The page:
GHGT-14. Wednesday’s Plenary


By Keith Burnard

26 October 2018

 Anthony Ku of China Energy’s RD&D arm, the National Institute of Clean and Low-Carbon Energy (NICE), opened Wednesday’s plenary with a presentation on “Paths to affordable deployment of CCUS in China”. China Energy was formed last year by a merger of Shenhua and China Guodian, making it the world’s largest power company. Mr Ku described the steps taken by China to reduce emissions since COP15 (Copenhagen, 2009) through its ambitious commitments following COP21 (Paris, 2015) to peak its GHG emissions at 60-65% below 2005 levels by 2030. The seriousness with which China takes these commitments are embodied in the levels of reductions targeted in its current 13th Five Year Plan (2016-2020). While China Energy’s business also covers coal-to-chemicals, Mr Ku said that NICE would be focusing on reducing emissions from its 180 coal-fired power generation plants, emissions that were not helped by the 50% average capacity factor across its current fleet. With the aspirational goal of reducing emissions of CO2 from its fleet by 100 Mpta by 2030, NICE was following an integrated plan of action including, for example, fleet modelling and examining retrofit of CO2 capture. Opportunities to improve plant operating efficiency, to use waste heat and to reduce the cost of electricity were all being explored.

Glencore’s Mick Buffier followed with a presentation informing delegates of progress on “CTSCo’s Surat Basin CCS Project”. With the Surat Basin located around 3 to 4 hour’s drive inland from Brisbane, he said the ultimate aim of the project was to provide confidence that CO2 can be transported and stored safely. Feasibility studies were underway to store 200,000 tpa CO2 captured from the Millmerran coal-fired power station, with design of the post-combustion capture plant being undertaken by the Huaneng Clean Energy Research Institute (Huaneng CERI). Mr Buffier pointed out that the FEED study was due for completion imminently, with the final investment decision to be taken in 2019. He ended by asserting that, while some dissent must be anticipated and addressed when breaking new ground, community engagement was an integral and absolutely vital part of project development and was something that the project partners were wholly committed to.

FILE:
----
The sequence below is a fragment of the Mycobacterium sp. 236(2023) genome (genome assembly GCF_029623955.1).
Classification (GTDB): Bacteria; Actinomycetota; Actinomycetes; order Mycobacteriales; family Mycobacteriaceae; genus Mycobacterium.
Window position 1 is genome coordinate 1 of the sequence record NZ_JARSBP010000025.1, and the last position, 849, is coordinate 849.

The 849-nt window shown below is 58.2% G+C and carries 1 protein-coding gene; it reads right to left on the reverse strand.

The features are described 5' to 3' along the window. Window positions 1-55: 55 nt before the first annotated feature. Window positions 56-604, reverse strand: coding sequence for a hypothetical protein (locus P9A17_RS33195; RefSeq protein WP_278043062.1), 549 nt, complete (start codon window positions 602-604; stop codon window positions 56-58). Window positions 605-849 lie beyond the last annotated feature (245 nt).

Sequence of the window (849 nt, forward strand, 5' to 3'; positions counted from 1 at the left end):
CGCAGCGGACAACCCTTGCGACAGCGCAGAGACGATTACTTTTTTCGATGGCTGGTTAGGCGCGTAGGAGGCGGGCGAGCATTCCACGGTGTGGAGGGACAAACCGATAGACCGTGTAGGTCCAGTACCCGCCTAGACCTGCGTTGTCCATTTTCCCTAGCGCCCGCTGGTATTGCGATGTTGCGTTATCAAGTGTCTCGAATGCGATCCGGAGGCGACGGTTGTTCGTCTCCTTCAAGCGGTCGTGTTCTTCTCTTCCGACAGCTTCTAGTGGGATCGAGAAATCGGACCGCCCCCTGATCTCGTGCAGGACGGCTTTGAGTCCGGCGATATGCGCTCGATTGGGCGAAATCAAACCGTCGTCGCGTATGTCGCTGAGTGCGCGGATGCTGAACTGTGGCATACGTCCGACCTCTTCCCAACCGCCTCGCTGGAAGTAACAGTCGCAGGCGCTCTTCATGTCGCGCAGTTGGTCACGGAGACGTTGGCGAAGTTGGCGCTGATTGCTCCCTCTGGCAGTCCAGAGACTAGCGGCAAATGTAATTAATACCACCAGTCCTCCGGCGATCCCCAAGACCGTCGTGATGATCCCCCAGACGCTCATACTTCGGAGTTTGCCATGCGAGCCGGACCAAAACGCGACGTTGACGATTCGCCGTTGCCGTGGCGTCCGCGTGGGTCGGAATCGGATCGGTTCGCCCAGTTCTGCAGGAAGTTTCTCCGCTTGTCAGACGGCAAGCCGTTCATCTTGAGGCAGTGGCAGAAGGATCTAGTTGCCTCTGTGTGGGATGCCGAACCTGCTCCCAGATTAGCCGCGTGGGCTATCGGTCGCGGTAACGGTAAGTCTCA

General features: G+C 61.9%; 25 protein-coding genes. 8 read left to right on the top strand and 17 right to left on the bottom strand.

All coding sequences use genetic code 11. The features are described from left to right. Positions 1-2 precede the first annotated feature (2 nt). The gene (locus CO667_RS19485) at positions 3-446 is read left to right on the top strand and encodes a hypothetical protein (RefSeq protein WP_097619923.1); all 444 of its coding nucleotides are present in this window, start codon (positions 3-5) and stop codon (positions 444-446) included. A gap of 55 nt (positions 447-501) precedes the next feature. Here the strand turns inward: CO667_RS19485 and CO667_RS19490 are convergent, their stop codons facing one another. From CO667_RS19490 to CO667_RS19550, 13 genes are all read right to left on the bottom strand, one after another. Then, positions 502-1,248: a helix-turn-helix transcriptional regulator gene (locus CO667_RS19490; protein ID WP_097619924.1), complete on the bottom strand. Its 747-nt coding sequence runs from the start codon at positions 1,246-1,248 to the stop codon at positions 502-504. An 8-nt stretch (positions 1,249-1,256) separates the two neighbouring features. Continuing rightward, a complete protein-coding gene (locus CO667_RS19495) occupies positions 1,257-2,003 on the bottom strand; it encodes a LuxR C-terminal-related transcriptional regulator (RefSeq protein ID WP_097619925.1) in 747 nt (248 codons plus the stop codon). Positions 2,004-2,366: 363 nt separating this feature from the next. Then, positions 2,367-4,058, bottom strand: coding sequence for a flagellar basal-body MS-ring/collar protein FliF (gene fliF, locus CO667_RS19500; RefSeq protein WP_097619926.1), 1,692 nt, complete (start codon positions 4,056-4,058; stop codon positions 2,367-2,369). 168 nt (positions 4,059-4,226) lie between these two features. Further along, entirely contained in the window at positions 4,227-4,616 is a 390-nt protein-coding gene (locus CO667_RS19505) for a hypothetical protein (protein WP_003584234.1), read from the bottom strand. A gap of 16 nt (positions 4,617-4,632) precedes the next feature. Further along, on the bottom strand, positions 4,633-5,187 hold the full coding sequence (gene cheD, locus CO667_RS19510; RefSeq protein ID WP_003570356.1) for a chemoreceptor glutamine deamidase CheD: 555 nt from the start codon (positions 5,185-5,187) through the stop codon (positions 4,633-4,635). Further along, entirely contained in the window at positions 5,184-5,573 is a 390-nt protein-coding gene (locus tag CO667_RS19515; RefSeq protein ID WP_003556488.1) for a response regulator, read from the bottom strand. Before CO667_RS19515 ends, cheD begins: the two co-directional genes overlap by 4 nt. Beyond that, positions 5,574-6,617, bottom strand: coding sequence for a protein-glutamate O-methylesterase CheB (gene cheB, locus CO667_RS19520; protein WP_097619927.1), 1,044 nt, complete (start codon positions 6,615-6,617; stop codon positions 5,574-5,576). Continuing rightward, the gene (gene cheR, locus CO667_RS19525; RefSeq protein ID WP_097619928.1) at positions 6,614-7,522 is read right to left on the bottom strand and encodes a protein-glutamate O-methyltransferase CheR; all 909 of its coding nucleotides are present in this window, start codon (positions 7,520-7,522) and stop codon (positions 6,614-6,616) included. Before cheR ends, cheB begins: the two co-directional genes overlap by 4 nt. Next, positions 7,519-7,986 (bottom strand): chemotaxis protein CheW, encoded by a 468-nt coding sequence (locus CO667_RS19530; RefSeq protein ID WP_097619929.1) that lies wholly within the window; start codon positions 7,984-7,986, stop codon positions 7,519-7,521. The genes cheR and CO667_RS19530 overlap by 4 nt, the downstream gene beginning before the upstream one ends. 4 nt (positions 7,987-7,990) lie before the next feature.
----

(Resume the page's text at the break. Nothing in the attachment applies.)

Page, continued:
Finally, Frank Morton took the platform to describe the “status of technology development at the National Carbon Capture Centre (NCCC)”. With its 80% funding from the USDOE, the NCCC provides a crucially important function that enables developers to take technologies out of the laboratory and test them in a real world setting. He made it very clear that, without a facility like the NCCC, many promising technologies would not see the light of day … which would be a great disservice to CCS progress. Located at Wilsonville, Alabama, Mr Morton said the facility offers technology developers the potential to test technologies designed for operation in gasification or combustion environments at scales from bench up to around 1 MW under conditions that simulated very closely conditions in real large-scale power plants. He proudly stated that the milestone of 100,000 test hours had now been exceeded at NCCC, with seven of the many technologies tested having since been scaled up to operation at 10+ MW. Operations at NCCC were truly international, with technologies from six countries other than the United States having been tested. With their high carbon footprint, the Centre had developed particularly close ties with China and India. In fact, the international credentials of the Centre were further exemplified through NCCC’s co-hosting of IEAGHG’s 4th Post-Combustion Capture Conference (PCCC4) in Birmingham, Alabama, in September 2017. In his closing remarks, Mr Morton said he was especially proud that the NCCC, in partnership with Norway’s Technology Centre Mongstad (TCM), had been instrumental in the establishment of the International Test Centre Network (ITCN), a global coalition focused on accelerating research and development on capture technologies.

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